20170712_132527 (960x1280)I: Infusion, Infusion Treatment Area: I spent time in the infusion centers in the Marshall Oncology center and Hospital in El Dorado County and the ones in the Stanford Cancer Center and Hospital. These were also amazing, caring, positive communities. I felt like the nurses in infusion center in Cameron Park were our friends. They called me at home to make sure I was OK (Stanford people did the same) and we shared our lives with each other as the chemo came through the tubes and my port and entered my veins. I was also amazed with the port I had in the left side of my chest and the Hickman catheter I had in the right side of my chest. Through them the chemo could be sent right through a major artery, through my heart and out to all my body. This was all done through a tiny incision in my chest. Amazing! It reminded me how close the external, the skin, is to the heart. All the little things we do quickly affect the core, the heart. This is true in both the physical and spiritual realms.

J: Joyce is my official caretaker, lifeline, chauffeur and angel. After my kidney surgery in February when I was wheeled back into my hospital room she was sitting by the window waiting for me. When I saw her the sun was shining behind her and it looked like light was radiating out from her and I felt comforted that things were going to be OK. (True I was high as a kite from the anesthetic, but God can speak through that I am sure.) She has certainly kept her vow about marriage commitment "in sickness," and, to me, Joyce is the epitome of what Christian love and service looks like. I know I have the advanced degree in Biblical Studies, but I have seen and learned biblical love from her in a more and better way than I ever learned it in a classroom.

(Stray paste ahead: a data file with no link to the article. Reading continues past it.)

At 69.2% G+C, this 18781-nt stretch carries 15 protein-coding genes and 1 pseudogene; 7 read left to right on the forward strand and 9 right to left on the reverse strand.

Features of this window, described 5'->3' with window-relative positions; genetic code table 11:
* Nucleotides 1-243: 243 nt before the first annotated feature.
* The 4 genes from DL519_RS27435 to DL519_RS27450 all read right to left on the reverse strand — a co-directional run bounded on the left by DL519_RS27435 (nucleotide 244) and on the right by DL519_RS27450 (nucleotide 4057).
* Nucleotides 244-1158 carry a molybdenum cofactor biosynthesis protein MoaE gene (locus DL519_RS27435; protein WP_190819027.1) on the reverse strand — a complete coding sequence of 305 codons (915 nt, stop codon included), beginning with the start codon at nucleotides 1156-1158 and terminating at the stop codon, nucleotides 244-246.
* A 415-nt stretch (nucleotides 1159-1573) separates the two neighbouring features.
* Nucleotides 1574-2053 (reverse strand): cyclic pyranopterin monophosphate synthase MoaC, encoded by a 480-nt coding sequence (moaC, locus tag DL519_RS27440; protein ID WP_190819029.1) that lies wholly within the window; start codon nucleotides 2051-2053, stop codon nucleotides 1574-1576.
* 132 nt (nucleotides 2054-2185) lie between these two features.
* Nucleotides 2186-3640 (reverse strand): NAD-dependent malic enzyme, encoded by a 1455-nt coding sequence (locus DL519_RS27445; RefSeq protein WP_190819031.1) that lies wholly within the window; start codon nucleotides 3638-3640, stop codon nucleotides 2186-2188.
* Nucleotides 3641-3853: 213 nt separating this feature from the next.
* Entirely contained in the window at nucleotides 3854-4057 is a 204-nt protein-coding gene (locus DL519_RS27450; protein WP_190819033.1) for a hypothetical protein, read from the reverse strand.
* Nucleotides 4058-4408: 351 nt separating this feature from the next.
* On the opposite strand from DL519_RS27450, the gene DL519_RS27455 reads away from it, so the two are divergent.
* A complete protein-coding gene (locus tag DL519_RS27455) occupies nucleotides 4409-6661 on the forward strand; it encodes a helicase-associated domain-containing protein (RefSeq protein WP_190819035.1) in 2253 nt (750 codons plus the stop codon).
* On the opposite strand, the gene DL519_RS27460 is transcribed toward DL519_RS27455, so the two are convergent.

K: Kidneys and Killers: When we got to California on December 16, 2016 I knew something was really wrong because of the swelling that had happened during the flight. But we still did not have a specific diagnosis in February. Foolishly, I wanted things to move faster. And boy did they in February when the internal swelling of my lymph nodes cut off my right kidney and caused everything in there to back up. My kidney began to fail. Later, the doctors told me I was in danger of losing one or both kidneys and close to death when I went to the emergency room then. I had emergency surgery to drain the kidney the next day and, thank God, after a few months my right kidney fully recovered. Ironically, this episode prompted my medical team to move forward faster and, the day after the kidney surgery, I had a lymph node biopsy surgery. This surgery enabled the specific diagnosis of T Cell Lymphoma and I started treatment in March. Other cancer veterans had told me that it took many months to get treatment moving. The kidney that was almost my killer might have ended up saving my life because my chemo treatment began less than three months after our arrival in California and only a couple weeks after diagnosis. Many people have told me, and I agree, that all of this was a great miracle of God’s perfect timing.